Katherine Rundell’s ‘Rooftoppers’ has been referred to as luminous, and extraordinary, and poetic. It has an ending controversial enough to argue over. It is not so perfect that you can’t disagree over what you like about it – some of it feels a little overworked, and some of it feels a little bit precious. But that’s good. It gives the book its character.

In the end, though, the truth is in the reading. The very next day Sophie brought ‘Rooftoppers’ back in to school, having finished it already. She wasn’t keen to let it go, but reluctantly handed it over to the next reader on the list, who has also already finished it and passed it on to the next. I had to buy a kindle version, so that I could write this review. But I would recommend the hard copy, hardcover for preference. It is a book you need to hold, to feel the heft of it.

Proper reviews of the book can be read here:
The Guardian Review 
The Goodreads Page 
The Book Monster’s Review
Enjoy!

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Filed under Book Review, Children 8+, Five stars, Uncategorized

Bugs – Whiti Hereaka

Bugs – Whiti Hereaka
Young Adult, NZ fiction. Five stars.
9781775501336

I think Bugs may well be one of the most believable, angry, perverse, defensive and clever adolescent characters I have read, in quite some time. She’d be bloody hard to have around, but you’d have to admire how staunch she is, not that she’d care. And don’t bother trying to pull the wool over her eyes. She’s already decided what she thinks of you, and most likely you’re not going to get a Christmas card any time soon.
Bugs, and her mate Jez, live in picture perfect Taupō. But, as Bugs points out, it’s not really perfect:

‘I’m walking home from work. Mum likes to make out like I’ve earned her trust back, but I reckon it’s because she’s working late and Uncle can’t be arsed. So I get to walk home unsupervised – big whoop – like I’m some seven-year-old. But it’s the only chunk of freedom I’ve been allowed these holidays, so I’ll take it. And it’s kind of nice to wander home; it’s warm in the afternoon but not too hot yet. It’s that funny time in spring when the world seems confused: daffodils and snap frosts, lambs born too early dying in the cold. That time when you can sit at the lakefront in just a t-shirt and look at the mountains still frozen with snow and think it’s like a postcard – but then the mountains remind you that they’re real: the wind changes and their cold breath chills you.’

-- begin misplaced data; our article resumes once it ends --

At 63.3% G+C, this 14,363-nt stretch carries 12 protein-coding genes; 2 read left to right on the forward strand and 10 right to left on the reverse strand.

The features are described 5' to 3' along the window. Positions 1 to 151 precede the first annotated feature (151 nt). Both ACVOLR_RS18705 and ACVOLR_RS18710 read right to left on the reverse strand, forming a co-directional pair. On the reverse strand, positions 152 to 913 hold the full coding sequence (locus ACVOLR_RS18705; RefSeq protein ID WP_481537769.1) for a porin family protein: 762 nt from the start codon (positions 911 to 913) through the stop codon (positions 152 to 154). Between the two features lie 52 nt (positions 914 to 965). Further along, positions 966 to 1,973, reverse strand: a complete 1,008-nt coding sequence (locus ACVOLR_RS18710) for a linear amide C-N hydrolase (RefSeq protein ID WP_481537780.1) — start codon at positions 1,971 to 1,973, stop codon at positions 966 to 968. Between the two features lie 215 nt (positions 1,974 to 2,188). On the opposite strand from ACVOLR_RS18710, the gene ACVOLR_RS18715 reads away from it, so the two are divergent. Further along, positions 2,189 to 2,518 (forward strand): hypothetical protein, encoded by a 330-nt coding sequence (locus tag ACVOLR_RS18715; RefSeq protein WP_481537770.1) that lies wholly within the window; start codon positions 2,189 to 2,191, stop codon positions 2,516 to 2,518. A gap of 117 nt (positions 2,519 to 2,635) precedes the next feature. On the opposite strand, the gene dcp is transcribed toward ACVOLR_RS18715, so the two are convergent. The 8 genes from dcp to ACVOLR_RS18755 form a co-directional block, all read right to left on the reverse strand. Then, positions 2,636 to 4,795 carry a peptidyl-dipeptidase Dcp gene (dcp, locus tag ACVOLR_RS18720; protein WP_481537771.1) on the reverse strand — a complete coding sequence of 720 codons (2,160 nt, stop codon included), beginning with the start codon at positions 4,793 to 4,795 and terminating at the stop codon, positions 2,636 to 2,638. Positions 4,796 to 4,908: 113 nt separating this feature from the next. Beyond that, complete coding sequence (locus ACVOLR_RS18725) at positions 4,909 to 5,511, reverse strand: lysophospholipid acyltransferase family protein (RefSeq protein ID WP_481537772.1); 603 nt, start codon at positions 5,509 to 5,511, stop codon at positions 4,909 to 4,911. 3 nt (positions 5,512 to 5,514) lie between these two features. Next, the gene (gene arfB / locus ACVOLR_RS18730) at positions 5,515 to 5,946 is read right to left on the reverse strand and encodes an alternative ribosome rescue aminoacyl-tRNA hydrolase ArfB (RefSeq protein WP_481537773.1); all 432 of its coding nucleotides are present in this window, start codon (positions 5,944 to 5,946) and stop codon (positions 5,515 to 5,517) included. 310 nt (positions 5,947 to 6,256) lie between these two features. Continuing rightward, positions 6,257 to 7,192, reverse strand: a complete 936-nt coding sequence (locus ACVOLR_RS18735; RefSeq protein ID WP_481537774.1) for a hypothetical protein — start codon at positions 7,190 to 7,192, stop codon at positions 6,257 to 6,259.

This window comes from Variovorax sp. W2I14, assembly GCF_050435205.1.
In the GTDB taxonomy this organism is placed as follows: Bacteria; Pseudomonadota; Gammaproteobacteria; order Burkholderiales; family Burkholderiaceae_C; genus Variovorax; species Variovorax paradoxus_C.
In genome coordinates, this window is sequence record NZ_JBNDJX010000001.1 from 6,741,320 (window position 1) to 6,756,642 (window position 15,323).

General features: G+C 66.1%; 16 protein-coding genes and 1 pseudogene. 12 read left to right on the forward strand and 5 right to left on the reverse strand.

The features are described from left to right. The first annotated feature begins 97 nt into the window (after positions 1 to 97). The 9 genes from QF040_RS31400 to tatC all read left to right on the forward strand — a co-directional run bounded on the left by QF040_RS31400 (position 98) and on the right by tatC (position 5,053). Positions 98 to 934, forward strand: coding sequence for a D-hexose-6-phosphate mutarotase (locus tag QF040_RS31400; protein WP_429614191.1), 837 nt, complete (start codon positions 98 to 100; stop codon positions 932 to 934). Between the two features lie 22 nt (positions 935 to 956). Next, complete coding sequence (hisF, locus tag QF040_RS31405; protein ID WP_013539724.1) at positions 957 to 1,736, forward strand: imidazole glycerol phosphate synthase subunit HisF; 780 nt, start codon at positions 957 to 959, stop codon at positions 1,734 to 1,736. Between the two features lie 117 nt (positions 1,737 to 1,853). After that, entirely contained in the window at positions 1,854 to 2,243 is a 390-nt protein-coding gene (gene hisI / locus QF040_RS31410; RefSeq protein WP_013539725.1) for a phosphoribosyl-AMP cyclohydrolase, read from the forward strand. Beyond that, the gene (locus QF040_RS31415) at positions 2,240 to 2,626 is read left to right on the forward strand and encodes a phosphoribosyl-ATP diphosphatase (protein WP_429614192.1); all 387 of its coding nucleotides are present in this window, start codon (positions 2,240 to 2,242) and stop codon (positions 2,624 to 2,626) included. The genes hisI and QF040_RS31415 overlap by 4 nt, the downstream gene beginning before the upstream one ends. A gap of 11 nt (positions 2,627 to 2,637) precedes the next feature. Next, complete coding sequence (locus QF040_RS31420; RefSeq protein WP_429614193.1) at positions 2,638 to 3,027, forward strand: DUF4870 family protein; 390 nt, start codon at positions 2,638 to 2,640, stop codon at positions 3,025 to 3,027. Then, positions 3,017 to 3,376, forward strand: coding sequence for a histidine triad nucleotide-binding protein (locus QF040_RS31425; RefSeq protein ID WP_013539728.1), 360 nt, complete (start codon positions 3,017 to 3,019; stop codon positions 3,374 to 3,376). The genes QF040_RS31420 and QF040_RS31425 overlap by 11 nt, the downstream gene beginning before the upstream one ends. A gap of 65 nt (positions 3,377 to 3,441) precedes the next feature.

And a lot of this is what the book is about – the conflict of expectation and reality, rich and poor, poor and poorer, youth and age, surface and depth, good and bad, absolute and relative, what-I-see and what-you-see. The setting of volcanically active Taupō, with its volcanoes angry below a cracked surface of boiling mud pools and geysers, is a brilliant metaphor for adolescence and adds to the feeling that something is going to blow at any time. Lake Taupō was formed by a volcanic explosion, and Ruapēhu is still actively rumbling.

Bugs, like any teenager, is a bundle of conflicts. She’s clever enough to question the adults around her, and to examine the school system, actually every system, and find it very much wanting. But she’s also quick to judge, and decide what others believe and think. That adolescent ‘don’t judge me, but I’ll judge you.’ She’s angry. A lot. But she’s also vulnerable. Jez is her best mate and has been for ever, and now Stone Cold, the new rich chick in town, is trying to get in on the act. Bugs trusts no-one, but she especially doesn’t trust Stone Cold, who seems to have everything and value nothing.